NEA National Heritage Fellow, musician, ethnographer, linguist.
Singer, multi-instrumentalist, dancer, and scholar Michael Alpert has been a key figure in the renaissance of East European Jewish music and culture worldwide since the 1970s. A native Yiddish speaker, he is one of the only Yiddish singers of his generation adept in the style of pre-WWII generations. Alpert is a celebrated innovator in Yiddish song, whose original compositions have expanded the canon. A leading teacher and scholar, his work has helped spark an international revitalization of the Yiddish cultural arts, from Yiddish folksong and dance to klezmer violin. Alpert’s vision has fostered Yiddish/Jewish cultural creativity as both an ethnic heritage and a contemporary identity.
Adept at some 20 languages, Alpert has conducted extensive cultural documentation in Jewish communities throughout the globe. He is an important bridge between older generations and the world klezmer/Yiddish revitalization, has played a central role in the transmission of Ashkenazic music and dance. Alpert has directed Yiddish cultural programs worldwide, taught at Indiana, Oxford, and Columbia universities and authored key scholarly publications. He was longtime co-artistic director of Montreal’s KlezKanada and consultant to the Jewish Culture Festival in Kraków, Poland, and is currently a Senior Research Fellow at New York City’s Center for Traditional Music and Dance.
Writer and documentary photojournalist
Honduran writer and documentary photojournalist. Tomás’ work focuses on Latin American conflict as it relates to the drug war, forced displacement, and urban dispossession. Tomás seeks to bind the disparate threads of communities into the grand, interlinked story of the Western Hemisphere.
In covering the different types of violences facing the region’s people, Tomás hopes to record a narrative of both continental struggles and local successes.
- National Geographic Migration Fellow, 2020
- James Foley Award for Conflict Reporting, 2019
- World Press Association 6×6 Emerging Global Talent, 2019
- Latin America National Geographic Portfolio Winner, 2018
Elaine Byrne studied at the Frink School of Sculpture, Stoke on Trent, University College Dublin and completed a M.A. in Visual Arts Practices at the Institute of Art, Design and Technologhy, Dun Laoghaire, in 2009. A solo exhibition of her work entitled They Have Eyes took place at Leinster Gallery in Dublin in 2009 and her work has been shown in many exhibitions and festivals including Tulca Festival of Visual Arts in Galway, the Berlin Reading Room, Berlin and a solo show The Irish King of Mexico at Atrio Cultuarl Space in Mexico City. Her work is featured in private collections in Abu Dhabi, Austria, Ireland, New Zealand, Switzerland and the UK.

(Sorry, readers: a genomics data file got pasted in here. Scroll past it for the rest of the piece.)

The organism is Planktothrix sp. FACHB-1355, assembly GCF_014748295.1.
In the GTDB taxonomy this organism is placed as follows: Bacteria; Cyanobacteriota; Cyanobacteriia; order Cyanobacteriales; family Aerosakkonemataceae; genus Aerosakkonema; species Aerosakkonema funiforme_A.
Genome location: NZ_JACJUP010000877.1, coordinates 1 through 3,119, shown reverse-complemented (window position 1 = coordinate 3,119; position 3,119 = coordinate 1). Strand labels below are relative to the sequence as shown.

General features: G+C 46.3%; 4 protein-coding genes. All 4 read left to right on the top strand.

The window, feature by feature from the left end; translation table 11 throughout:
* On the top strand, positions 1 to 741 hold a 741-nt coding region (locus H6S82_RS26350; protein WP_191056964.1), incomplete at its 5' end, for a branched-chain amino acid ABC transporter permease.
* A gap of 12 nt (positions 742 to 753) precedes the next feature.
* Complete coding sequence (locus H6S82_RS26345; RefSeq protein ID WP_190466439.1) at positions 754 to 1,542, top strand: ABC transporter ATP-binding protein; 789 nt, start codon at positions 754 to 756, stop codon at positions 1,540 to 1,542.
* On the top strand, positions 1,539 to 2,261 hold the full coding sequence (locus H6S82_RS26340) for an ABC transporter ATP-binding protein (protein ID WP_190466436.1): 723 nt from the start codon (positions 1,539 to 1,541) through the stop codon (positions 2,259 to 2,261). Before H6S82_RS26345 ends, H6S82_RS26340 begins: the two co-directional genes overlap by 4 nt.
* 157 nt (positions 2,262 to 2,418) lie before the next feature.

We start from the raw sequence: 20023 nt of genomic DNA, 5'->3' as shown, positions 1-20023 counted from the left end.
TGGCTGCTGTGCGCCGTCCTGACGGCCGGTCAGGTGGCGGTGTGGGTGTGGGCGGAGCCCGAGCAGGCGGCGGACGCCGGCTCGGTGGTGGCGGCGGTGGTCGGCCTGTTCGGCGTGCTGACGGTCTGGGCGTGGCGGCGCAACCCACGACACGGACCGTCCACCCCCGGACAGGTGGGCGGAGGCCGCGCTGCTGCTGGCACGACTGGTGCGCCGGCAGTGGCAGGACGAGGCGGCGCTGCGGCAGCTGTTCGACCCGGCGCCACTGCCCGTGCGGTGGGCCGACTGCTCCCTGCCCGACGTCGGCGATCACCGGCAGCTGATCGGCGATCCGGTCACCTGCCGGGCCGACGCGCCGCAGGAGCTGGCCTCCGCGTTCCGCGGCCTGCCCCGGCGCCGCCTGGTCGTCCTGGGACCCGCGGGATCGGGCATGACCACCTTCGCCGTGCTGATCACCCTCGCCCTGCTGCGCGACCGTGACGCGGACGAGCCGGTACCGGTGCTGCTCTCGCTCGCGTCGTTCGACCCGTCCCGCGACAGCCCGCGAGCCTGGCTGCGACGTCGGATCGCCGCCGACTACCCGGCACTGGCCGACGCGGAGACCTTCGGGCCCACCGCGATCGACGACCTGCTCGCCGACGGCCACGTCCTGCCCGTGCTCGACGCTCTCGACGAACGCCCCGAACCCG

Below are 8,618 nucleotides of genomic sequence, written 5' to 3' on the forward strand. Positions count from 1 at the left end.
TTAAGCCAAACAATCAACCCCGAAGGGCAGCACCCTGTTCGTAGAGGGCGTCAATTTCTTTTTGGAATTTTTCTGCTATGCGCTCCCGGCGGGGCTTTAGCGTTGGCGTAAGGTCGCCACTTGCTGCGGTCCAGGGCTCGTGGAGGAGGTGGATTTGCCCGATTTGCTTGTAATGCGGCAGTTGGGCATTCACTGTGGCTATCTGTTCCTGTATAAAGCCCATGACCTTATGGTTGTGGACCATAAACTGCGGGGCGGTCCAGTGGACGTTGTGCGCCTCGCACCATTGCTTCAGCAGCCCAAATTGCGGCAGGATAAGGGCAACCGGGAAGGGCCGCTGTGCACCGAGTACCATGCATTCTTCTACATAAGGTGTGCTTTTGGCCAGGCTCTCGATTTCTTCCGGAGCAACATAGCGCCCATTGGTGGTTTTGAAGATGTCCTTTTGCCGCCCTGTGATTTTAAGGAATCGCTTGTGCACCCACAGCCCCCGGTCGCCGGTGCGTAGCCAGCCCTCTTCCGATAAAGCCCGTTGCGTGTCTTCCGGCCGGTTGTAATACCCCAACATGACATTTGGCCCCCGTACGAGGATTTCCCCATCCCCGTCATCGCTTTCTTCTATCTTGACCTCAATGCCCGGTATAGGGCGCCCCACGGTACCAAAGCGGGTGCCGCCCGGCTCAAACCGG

Her research-based practice examines overlooked histories, historical texts and artworks as a platform to mobilize history as it relates to current political and social concerns. For example, she has leveraged Frederick Kiesler’s 1925 architectural manifesto to interrogate the housing crisis in Ireland. Employing sculpture, video and photography she focuses on opening new questions for the viewer to highlight present day urgencies. Giving prominence to language her methodology often uses the interview as a way to confront difficult legal or civic issues, e.g., using James Joyce’s Ulysses (1922), the ‘Pure Codology’ interviews address the anti-Semitism in Hungary through the local attitude to Bloomsday.
Based between Dublin and New York, Elaine has an MA in Visual Arts Practices (IADT) and was previously a fellow at the Whitney Independent study and the Art & Law Program Fellow, New York. She has had many solo shows including borderline (Dublin), Women in Boxes (NY), La Diritta Via (Rome), Ruam (Dublin) and Raumplan (Limerick). Group shows include The Hugh Lane Municipal Gallery (Dublin), Douglas Hyde Gallery (Dublin), Elizabeth Foundation (NY) the Shelly and Donald Rubin Foundation (NY) and ISCP (NY). She won several prizes including the 8th Arte Laguna prize for sculpture, Venice, Italy and the T.I.N.A art prize, Milan. She was awarded residencies at ISCP, Art OMI and Soma Mexico. Her work in various collections including the Philadelphia Museum of Art, Rosenbach Museum and Library (Philadelphia) and the Office of Public Works Ireland and the Rubin Foundation. She is currently a Ph.D. candidate at Temple University, Philadelphia.
Head of Public Programs Museu Picasso de Barcelona
Anna Guarro is currently head of the Department of Public Programs and the Department of Audience Development at the Museu Picasso of Barcelona. Her interests revolve around the design, development, and production of interdisciplinary activities; on the relationship between contemporary art and science, new media and social movements; and the role of art in education and in society, and its relationship with other disciplines.
Among other projects, she directs the Barcelona Dibuixa festival, a co-production by the Museu Picasso and the Barcelona City Council aimed at promoting social reflection, in a creative and playful way, through drawing as a tool for coexistence and communication. Barcelona Dibuixa received a Catalan Association of Art Critics (ACCA) Awards in 2019.
Anna Guarro studied art history at the University of Barcelona and Management for Arts at Columbia College Chicago, where she graduated in 1992. She has worked at the Museum of Contemporary Art Chicago (MCA), the Museum of Contemporary Art of Barcelona (MACBA), Fundació Rafael Tous Metrònom per l’Art Contemporani and in the Department of Cultural Activities and Events at the Cultural Centre of Contemporary Culture of Barcelona (CCCB).